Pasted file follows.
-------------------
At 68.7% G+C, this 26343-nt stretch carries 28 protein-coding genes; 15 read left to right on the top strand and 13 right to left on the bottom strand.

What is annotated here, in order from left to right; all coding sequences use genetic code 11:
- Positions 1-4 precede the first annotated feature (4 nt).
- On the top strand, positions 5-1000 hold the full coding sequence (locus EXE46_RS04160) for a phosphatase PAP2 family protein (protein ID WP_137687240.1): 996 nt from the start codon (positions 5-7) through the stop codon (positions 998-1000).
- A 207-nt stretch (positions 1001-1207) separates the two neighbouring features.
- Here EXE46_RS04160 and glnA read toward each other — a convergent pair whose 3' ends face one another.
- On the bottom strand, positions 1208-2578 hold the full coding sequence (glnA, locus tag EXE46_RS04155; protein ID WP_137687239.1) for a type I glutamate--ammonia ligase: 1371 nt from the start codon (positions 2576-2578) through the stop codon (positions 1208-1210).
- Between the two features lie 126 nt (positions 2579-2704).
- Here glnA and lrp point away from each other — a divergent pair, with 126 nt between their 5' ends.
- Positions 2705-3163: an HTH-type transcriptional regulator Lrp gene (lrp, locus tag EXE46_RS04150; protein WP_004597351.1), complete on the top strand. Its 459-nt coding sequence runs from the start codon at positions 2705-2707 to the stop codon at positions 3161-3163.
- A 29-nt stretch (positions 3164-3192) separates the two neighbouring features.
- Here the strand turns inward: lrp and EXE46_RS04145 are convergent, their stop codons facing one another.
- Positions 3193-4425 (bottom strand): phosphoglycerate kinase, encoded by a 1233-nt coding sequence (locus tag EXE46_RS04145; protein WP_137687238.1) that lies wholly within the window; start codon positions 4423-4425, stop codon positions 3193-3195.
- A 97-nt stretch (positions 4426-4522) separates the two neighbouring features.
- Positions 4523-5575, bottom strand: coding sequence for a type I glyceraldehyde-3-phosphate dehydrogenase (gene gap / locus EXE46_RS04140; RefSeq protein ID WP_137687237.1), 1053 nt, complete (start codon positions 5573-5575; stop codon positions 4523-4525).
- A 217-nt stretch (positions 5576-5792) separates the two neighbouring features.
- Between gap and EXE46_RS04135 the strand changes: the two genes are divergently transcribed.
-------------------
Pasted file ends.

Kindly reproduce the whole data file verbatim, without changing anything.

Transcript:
At 68.7% G+C, this 26343-nt stretch carries 28 protein-coding genes; 15 read left to right on the top strand and 13 right to left on the bottom strand.

What is annotated here, in order from left to right; all coding sequences use genetic code 11:
- Positions 1-4 precede the first annotated feature (4 nt).
- On the top strand, positions 5-1000 hold the full coding sequence (locus EXE46_RS04160) for a phosphatase PAP2 family protein (protein ID WP_137687240.1): 996 nt from the start codon (positions 5-7) through the stop codon (positions 998-1000).
- A 207-nt stretch (positions 1001-1207) separates the two neighbouring features.
- Here EXE46_RS04160 and glnA read toward each other — a convergent pair whose 3' ends face one another.
- On the bottom strand, positions 1208-2578 hold the full coding sequence (glnA, locus tag EXE46_RS04155; protein ID WP_137687239.1) for a type I glutamate--ammonia ligase: 1371 nt from the start codon (positions 2576-2578) through the stop codon (positions 1208-1210).
- Between the two features lie 126 nt (positions 2579-2704).
- Here glnA and lrp point away from each other — a divergent pair, with 126 nt between their 5' ends.
- Positions 2705-3163: an HTH-type transcriptional regulator Lrp gene (lrp, locus tag EXE46_RS04150; protein WP_004597351.1), complete on the top strand. Its 459-nt coding sequence runs from the start codon at positions 2705-2707 to the stop codon at positions 3161-3163.
- A 29-nt stretch (positions 3164-3192) separates the two neighbouring features.
- Here the strand turns inward: lrp and EXE46_RS04145 are convergent, their stop codons facing one another.
- Positions 3193-4425 (bottom strand): phosphoglycerate kinase, encoded by a 1233-nt coding sequence (locus tag EXE46_RS04145; protein WP_137687238.1) that lies wholly within the window; start codon positions 4423-4425, stop codon positions 3193-3195.
- A 97-nt stretch (positions 4426-4522) separates the two neighbouring features.
- Positions 4523-5575, bottom strand: coding sequence for a type I glyceraldehyde-3-phosphate dehydrogenase (gene gap / locus EXE46_RS04140; RefSeq protein ID WP_137687237.1), 1053 nt, complete (start codon positions 5573-5575; stop codon positions 4523-4525).
- A 217-nt stretch (positions 5576-5792) separates the two neighbouring features.
- Between gap and EXE46_RS04135 the strand changes: the two genes are divergently transcribed.